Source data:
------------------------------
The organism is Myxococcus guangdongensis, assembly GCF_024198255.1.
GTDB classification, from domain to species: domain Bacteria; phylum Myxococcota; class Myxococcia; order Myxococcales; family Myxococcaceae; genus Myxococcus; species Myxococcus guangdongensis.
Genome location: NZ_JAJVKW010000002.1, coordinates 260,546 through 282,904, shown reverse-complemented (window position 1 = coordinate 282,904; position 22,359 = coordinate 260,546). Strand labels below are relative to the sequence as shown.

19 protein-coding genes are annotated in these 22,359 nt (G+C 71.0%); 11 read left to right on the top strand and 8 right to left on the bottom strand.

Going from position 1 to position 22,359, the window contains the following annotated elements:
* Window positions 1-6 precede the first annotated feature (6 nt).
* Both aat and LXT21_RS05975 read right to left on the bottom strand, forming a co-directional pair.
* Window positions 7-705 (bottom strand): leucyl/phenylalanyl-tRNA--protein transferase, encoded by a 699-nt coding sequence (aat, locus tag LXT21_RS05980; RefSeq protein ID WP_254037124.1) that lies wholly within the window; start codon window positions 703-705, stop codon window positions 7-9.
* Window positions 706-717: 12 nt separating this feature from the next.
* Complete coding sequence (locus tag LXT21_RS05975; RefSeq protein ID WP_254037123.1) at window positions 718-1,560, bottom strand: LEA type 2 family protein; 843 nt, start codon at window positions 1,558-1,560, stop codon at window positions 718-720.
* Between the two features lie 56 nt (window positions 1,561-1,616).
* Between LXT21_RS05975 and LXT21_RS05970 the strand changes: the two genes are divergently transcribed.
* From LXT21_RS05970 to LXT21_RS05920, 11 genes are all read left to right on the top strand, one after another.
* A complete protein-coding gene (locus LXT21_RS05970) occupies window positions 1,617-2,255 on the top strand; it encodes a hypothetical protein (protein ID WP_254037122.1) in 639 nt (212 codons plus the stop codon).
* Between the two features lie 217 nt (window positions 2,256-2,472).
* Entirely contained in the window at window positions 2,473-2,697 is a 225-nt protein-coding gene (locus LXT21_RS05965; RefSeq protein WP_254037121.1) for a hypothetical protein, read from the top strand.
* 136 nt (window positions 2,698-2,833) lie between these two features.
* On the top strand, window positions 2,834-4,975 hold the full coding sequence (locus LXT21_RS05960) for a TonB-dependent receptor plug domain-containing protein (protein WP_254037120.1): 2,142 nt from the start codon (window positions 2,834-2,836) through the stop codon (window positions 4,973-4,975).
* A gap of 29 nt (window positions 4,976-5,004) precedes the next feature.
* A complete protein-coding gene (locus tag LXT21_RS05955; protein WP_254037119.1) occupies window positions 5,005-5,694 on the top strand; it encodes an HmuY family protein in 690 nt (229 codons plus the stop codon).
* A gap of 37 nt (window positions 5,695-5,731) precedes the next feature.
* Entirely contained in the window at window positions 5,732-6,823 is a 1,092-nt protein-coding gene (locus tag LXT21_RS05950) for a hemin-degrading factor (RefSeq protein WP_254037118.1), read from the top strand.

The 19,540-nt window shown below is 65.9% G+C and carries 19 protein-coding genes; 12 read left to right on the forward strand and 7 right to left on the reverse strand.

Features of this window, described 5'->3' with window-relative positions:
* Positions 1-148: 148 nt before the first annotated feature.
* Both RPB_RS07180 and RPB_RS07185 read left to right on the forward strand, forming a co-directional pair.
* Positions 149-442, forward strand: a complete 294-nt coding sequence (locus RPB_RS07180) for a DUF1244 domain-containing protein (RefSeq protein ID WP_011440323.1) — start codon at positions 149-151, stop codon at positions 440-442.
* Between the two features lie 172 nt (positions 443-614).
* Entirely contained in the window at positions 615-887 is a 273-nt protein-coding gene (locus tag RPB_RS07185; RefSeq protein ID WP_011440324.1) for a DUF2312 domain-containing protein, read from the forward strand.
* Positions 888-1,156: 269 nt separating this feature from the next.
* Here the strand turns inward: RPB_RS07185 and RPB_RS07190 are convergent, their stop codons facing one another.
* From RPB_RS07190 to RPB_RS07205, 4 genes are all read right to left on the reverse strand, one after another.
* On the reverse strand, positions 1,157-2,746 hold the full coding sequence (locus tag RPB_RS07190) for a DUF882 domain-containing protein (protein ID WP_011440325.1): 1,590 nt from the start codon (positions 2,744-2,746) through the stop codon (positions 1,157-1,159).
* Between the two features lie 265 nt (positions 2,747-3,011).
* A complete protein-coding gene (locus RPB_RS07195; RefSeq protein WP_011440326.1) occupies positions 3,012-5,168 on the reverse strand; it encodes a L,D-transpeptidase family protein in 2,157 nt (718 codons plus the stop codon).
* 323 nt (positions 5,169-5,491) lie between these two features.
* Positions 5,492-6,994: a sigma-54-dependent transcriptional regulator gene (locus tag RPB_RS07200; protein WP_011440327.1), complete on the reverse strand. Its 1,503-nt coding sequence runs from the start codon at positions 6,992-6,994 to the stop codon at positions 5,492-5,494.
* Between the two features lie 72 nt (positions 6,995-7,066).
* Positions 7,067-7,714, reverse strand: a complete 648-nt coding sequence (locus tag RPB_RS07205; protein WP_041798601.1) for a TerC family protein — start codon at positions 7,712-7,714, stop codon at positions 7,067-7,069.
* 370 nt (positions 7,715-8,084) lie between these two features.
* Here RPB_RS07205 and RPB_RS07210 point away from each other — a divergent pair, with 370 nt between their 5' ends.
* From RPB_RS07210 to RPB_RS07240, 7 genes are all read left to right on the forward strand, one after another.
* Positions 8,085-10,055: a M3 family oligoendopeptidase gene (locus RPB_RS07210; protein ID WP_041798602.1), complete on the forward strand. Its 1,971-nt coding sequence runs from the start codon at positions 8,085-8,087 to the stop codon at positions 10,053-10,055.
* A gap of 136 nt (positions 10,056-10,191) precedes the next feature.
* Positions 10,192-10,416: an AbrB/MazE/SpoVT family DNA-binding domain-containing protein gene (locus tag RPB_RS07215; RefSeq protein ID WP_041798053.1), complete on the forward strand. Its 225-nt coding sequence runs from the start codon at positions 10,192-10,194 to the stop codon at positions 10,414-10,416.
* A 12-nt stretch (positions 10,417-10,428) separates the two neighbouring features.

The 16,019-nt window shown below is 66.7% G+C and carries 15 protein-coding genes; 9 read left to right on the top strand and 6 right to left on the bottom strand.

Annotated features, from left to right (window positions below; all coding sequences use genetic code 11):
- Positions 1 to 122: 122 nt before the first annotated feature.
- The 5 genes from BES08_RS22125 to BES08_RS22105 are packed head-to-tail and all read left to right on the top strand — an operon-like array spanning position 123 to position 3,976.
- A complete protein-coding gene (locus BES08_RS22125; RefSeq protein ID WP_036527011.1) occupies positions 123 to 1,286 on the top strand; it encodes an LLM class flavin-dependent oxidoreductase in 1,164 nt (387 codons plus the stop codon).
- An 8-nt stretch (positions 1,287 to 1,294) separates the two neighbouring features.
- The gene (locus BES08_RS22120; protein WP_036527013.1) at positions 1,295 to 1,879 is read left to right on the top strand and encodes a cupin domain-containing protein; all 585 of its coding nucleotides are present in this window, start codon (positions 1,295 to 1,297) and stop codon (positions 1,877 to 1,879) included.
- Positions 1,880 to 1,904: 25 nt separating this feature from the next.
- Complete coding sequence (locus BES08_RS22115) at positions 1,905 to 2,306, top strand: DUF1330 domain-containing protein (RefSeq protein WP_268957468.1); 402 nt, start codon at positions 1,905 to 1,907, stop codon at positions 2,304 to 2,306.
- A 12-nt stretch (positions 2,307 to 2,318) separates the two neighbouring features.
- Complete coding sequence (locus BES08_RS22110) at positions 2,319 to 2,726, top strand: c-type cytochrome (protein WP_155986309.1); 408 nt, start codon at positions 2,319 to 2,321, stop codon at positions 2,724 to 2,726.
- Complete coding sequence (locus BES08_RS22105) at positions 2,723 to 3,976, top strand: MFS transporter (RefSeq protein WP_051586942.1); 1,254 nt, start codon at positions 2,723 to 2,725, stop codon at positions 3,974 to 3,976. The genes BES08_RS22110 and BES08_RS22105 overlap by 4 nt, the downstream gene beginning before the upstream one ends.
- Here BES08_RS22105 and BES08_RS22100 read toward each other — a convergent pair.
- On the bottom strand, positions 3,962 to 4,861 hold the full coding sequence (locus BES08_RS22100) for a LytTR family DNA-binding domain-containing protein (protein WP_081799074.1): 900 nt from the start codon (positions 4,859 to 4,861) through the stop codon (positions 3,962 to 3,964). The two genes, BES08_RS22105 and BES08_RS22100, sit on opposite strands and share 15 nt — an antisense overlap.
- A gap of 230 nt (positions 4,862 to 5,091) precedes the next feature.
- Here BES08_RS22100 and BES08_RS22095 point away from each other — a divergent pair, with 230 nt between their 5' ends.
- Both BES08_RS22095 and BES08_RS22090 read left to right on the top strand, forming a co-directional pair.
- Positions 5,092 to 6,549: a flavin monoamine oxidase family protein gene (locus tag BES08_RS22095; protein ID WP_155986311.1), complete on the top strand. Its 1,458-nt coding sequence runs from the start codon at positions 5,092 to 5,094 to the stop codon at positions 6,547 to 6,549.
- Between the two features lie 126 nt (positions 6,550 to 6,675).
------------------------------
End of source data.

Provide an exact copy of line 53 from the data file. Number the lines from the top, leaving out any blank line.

- The gene (locus BES08_RS22120; protein WP_036527013.1) at positions 1,295 to 1,879 is read left to right on the top strand and encodes a cupin domain-containing protein; all 585 of its coding nucleotides are present in this window, start codon (positions 1,295 to 1,297) and stop codon (positions 1,877 to 1,879) included.